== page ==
As we already know, stories make for powerful presentations. Great stories can capture the emotion and imagination of an audience. Instead of a straightforward report of the facts, stories allow audiences to connect with a message. Stories allow mundane and impersonal data seem more relatable. A presentation story creates a more personal and engaging audience experience.
Whether you’re in the boardroom or in a meeting with potential clients, here’s a list of what you’ll need to tell the best presentation story:
The heart of the story
In literature, stories are told to reveal broader themes. While you’re not expected to philosophize abstract themes in your presentation, the story you share should also have a purpose. At its core, it should be more than just a story. Your story should be driven by a rationale that is essential to your story. In other words, it should perfectly illustrate the core of your message.
To get there, consider asking yourself these key questions:
- What is the significance of this particular story?
- What is the underlying principle behind your presentation?
- What is the main point you’re trying to get across?
The more you understand the key takeaway, the better you can deliver your presentation story.
The main players
Stories can’t move forward without a central character. The character is responsible for setting the narrative into motion. It is also the character that determines what kind of story will unfold. Most importantly, it’s with the character that the audience connects with emotionally.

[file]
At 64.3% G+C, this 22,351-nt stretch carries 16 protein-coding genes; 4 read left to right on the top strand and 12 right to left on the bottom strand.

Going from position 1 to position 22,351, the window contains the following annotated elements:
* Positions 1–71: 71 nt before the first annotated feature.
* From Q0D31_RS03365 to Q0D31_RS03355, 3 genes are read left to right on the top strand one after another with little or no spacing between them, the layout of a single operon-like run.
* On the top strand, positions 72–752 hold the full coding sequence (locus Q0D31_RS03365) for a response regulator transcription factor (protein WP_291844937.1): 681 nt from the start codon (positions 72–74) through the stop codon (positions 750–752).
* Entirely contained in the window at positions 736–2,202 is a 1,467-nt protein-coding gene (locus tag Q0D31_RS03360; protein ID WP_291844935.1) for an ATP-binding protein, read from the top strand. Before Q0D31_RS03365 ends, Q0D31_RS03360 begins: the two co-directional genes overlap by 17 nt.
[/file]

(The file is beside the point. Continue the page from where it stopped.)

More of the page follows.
It may seem odd to name a protagonist for your presentation story, but even the most mundane stories have its main players. It could be your customer. It could be someone who perfectly represents the demographic you’re targeting. You could even be the character of your own presentation story, especially if you want to talk about an experience that’s central to your key takeaway.
Beginning, middle, end. Whether it’s an epic hero’s journey, or a murder mystery riddled with flashbacks, all stories are anchored by this basic structure. As such, the same should be true for your presentation story.
According to Fast.co‘s Aaron Ordendorff, the problem is that we often start our presentations at the very middle of the story. We don’t take the time to develop the narrative and provide proper context. At the same time, there is also very little discussion of the resolution and what should come next.
To structure your presentation story properly, start with the basics:
- Beginning – While you’re not expected to give every detail of your presentation, you do need to provide the audience with sufficient context to understand your message. Begin your presentation story be introducing your character and the problem they’re facing.
- Middle – Once you’ve provided enough background information, you can begin to detail the purpose of your presentation and how that relates to the conflict your character is facing.
- End – After discussing the bulk of what makes your presentation, end the story by providing a resolution that reinforces your key message
Orendorff, Aaron. “Bring Your Presentations To Life With These 5 Storytelling Components.” Fast Company. September 15, 2014. Accessed October 14, 2014.
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